Moreover, the plasmid should have a phenotypic property that will enable the transformed host cells to be readily identified and separated from cells which do not undergo transformation. Such phenotypic selection genes can include genes providing resistance to a growth inhibiting substance, such as an antibiotic. Plasmids are not widely available that include genes resistant to various antibiotics, such as tetracycline, streptomycin, sulfa drugs, penicillin, and ampicillin. When host cells are grown in a medium containing one of these antibiotics, only transformants having the appropriate antibiotic resistance gene will survive.
Rather than utilizing a gene resistance to a growth inhibiting compound to identify transformed host cells, phenotypic selection genes can also include those that provide growth factor to permit transformed cells to propagate in a medium which lacks the necessary growth factor for the host cells. For instance, for yeast auxotrophs, such growth factors include tryptophan or leucine.
Alternatively, it is preferred that a DNA sequence encoding a signal peptide be joined to the sequences encoding the identification polypeptide and the target peptide. The use of a secreted signal sequence will also enable the transformed host cells to be readily identified and separated from cells which do not undergo transformation. Secretion signals are relatively short in most species, generally comprised of 16–40 amino acids. Additionally, signal sequences from bacterial or eukaryotic genes are highly conserved in terms of function. Although the DNA sequences encoding for these signal peptides are not highly conserved, many of these signal sequences have been shown to be interchangeable. See Grey, G. L. et al., Gene 39:247 (1985).
Transformation of the Recombinant Plasmid
Once a suitable DNA vector encoding the desired hybrid polypeptide has been constructed, the vector is introduced into the desired host cell. Although the host cell may be any appropriate prokaryotic or eukaryotic cell, preferably it is a well-defined bacteria, such as E. coli or a yeast strain. Both such hosts are readily transformed and capable of rapid growth in fermentation cultures. In place of E. coli, other unicellular microorganisms can be employed, for instance fungi and algae. In addition, other forms of bacteria such as salmonella or pneumococcus may be substituted for E. coli. Whatever host is chosen, it should be one that does not contain a restriction enzyme that would cleave the recombinant plasmid and that has the necessary biochemical pathways for phenotypic expression and other functions for proper expression of the hybrid polypeptide.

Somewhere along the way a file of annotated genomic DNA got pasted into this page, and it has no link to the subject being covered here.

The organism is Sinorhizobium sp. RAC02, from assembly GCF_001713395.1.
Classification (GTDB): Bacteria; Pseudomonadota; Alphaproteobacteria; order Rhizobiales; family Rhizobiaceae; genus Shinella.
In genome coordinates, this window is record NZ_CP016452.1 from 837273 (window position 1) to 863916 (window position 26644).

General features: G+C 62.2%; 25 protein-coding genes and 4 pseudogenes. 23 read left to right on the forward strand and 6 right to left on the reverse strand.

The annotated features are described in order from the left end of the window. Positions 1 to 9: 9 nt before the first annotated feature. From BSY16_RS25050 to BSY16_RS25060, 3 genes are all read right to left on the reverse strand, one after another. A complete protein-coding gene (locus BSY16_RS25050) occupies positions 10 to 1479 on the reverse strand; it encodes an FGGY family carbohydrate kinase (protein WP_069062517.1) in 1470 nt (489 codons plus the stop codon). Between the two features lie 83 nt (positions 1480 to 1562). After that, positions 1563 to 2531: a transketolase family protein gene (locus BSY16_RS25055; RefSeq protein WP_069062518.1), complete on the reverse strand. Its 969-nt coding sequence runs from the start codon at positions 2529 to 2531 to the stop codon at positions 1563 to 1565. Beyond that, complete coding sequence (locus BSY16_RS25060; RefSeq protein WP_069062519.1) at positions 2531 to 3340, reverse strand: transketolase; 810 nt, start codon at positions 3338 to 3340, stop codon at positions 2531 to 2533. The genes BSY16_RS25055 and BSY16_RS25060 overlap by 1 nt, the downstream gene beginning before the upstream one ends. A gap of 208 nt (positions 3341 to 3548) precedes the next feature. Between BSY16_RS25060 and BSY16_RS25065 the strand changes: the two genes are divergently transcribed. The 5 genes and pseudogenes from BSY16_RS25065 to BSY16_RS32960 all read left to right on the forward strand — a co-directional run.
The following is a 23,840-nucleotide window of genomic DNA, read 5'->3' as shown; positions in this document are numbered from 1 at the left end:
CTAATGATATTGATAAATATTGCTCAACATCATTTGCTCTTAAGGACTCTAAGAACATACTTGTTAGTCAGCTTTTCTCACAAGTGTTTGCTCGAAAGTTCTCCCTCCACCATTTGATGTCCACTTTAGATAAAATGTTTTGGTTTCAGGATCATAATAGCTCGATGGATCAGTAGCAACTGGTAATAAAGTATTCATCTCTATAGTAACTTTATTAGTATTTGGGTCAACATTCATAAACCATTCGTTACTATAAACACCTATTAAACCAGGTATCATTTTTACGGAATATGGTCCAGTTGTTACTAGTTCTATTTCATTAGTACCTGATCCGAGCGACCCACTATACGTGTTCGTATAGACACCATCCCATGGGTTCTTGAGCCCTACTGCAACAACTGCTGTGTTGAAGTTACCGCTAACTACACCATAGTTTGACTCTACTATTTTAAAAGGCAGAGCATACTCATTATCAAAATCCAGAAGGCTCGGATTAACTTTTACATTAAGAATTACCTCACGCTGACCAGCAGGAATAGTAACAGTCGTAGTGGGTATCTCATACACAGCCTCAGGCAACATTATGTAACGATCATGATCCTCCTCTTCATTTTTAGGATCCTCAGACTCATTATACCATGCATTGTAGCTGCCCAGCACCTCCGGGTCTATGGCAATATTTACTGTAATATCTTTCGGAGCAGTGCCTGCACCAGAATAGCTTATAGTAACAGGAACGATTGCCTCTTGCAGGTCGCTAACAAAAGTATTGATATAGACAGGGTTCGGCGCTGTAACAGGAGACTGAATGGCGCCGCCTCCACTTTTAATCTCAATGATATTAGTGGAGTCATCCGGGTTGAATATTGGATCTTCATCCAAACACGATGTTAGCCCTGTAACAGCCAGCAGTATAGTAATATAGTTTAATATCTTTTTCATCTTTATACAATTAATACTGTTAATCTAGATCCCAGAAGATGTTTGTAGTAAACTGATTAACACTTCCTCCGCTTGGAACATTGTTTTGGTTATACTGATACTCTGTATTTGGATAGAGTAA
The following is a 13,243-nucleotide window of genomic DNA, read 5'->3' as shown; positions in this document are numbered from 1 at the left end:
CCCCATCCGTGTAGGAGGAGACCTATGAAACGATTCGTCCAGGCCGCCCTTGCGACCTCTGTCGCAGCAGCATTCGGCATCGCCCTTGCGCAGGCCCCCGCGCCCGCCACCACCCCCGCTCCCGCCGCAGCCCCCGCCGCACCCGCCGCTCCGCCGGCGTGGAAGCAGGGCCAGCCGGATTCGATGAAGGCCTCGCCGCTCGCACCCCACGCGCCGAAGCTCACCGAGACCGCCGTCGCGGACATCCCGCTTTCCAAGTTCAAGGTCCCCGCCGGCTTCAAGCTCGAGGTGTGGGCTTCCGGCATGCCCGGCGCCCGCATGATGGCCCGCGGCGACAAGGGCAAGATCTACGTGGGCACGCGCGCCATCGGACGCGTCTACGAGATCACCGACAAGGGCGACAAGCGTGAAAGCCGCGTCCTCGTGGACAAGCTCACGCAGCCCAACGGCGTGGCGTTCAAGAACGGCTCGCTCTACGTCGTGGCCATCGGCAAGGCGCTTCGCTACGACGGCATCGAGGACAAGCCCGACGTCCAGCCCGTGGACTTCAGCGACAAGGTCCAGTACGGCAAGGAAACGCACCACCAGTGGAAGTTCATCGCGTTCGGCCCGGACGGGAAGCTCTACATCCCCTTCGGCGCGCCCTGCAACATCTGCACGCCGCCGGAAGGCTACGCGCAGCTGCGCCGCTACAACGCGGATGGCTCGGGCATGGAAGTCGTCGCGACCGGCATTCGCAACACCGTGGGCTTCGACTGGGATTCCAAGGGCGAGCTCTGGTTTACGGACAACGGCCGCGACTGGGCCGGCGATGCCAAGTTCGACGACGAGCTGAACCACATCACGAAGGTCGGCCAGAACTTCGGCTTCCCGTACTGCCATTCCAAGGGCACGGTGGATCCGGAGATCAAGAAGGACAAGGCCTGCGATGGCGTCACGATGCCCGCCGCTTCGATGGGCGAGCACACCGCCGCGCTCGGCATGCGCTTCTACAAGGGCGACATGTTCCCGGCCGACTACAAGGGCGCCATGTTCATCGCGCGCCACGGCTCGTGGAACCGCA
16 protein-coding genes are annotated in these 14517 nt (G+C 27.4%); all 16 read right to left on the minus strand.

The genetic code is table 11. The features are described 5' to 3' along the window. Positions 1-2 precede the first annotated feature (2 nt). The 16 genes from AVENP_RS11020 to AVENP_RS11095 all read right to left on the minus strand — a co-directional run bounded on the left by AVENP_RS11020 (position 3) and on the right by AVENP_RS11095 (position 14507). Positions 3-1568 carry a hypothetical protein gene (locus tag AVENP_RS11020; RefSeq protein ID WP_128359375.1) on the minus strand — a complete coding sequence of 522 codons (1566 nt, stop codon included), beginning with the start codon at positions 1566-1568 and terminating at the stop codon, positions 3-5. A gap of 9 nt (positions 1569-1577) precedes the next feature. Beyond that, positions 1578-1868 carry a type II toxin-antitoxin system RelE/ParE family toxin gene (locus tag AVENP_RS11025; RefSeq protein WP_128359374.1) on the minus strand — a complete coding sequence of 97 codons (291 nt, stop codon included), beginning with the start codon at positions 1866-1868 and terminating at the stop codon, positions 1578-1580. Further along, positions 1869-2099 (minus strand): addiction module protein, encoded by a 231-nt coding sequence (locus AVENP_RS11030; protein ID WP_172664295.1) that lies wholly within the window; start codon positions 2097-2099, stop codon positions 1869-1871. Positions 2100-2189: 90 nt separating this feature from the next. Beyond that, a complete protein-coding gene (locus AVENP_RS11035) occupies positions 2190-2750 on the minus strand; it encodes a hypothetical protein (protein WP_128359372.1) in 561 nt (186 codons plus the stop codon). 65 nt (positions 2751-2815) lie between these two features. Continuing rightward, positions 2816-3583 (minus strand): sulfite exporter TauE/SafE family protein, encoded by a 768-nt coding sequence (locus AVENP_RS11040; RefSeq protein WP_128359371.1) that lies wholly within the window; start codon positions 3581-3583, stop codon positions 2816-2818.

DNA molecules are transfected into prokaryotic and eukaryotic hosts using standard protocols known in the art. Briefly, the prokaryotic host cells are made competent by treatment with calcium chloride solutions (competent bacteria cells are commercially available and are easily made in the laboratory). This treatment permits the uptake of DNA by the bacterial cell. Another means of introducing DNA into bacterial cells is electroporation in which an electrical pulse is used to permit the uptake of DNA by bacterial cells.
Likewise, standard protocols such as calcium phosphate-DNA co-precipitation, DEAE-dextran-mediated transfection, electroporation, microinjection, lipofection, protoplast fusion, retroviral infection, particle bombardment (e.g., biolistics) are commonly used for the introduction of DNA molecules into eukaryotic hosts, including yeast and higher eukaryotes.